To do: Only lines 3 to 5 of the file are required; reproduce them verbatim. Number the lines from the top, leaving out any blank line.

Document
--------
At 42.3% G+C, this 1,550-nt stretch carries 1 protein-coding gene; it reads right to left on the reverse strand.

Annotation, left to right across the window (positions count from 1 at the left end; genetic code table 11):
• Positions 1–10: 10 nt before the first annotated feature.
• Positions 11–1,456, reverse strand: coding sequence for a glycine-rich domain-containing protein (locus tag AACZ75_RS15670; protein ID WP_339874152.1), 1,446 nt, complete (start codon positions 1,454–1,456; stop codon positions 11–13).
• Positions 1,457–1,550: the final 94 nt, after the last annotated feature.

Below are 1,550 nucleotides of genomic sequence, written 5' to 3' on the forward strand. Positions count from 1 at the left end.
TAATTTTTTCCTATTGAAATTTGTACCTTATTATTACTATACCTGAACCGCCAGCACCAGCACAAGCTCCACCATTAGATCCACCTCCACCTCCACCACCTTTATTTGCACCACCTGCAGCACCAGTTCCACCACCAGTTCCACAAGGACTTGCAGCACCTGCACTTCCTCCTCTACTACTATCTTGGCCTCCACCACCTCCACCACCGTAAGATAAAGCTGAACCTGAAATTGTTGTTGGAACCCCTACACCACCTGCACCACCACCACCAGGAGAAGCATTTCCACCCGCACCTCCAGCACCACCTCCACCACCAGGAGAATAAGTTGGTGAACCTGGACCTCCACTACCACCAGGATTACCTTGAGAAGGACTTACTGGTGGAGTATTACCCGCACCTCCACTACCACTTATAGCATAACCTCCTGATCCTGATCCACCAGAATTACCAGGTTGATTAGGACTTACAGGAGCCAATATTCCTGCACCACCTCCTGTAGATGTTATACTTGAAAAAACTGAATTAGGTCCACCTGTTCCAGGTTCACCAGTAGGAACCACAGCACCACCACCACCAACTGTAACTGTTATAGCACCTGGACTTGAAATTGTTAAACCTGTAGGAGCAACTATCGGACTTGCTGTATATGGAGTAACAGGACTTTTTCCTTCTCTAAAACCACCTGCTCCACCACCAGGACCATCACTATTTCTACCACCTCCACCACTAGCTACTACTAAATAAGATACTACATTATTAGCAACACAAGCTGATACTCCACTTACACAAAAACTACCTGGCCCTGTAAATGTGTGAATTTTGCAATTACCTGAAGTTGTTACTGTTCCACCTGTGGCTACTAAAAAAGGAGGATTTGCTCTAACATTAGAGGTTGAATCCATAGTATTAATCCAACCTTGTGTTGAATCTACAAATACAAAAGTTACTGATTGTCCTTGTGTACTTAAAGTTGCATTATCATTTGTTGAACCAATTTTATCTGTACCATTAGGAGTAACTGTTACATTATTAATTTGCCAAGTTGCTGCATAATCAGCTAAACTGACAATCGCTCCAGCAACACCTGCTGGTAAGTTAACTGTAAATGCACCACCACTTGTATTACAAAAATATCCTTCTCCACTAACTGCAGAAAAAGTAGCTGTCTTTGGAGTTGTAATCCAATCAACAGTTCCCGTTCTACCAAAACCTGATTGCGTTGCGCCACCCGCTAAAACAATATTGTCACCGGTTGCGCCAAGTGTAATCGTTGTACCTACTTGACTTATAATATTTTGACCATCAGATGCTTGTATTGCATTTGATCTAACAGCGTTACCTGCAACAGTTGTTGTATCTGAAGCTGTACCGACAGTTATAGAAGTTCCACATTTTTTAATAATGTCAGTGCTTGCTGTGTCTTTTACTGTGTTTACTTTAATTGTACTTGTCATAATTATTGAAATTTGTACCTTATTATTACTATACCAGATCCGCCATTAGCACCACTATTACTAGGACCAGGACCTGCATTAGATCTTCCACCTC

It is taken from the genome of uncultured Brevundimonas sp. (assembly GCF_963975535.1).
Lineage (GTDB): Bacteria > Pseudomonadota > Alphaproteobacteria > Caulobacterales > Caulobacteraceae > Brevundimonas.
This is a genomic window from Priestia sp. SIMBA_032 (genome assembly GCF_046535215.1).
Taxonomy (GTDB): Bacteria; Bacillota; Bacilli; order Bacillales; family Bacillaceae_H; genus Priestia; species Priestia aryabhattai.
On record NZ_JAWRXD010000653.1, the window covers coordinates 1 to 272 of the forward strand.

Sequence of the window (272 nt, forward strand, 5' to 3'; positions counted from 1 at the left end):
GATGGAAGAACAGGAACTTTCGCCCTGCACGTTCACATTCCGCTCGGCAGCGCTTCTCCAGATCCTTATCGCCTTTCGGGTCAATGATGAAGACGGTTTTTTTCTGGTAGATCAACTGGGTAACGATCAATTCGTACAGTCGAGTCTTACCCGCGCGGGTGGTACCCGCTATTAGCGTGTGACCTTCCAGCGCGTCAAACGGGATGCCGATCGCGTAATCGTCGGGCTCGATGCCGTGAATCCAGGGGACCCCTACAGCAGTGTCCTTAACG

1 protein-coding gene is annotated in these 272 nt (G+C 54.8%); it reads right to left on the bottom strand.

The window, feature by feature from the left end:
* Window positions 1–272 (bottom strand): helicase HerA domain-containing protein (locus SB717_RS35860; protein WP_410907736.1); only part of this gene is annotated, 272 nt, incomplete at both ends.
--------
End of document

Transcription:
• Positions 1–10: 10 nt before the first annotated feature.
• Positions 11–1,456, reverse strand: coding sequence for a glycine-rich domain-containing protein (locus tag AACZ75_RS15670; protein ID WP_339874152.1), 1,446 nt, complete (start codon positions 1,454–1,456; stop codon positions 11–13).
• Positions 1,457–1,550: the final 94 nt, after the last annotated feature.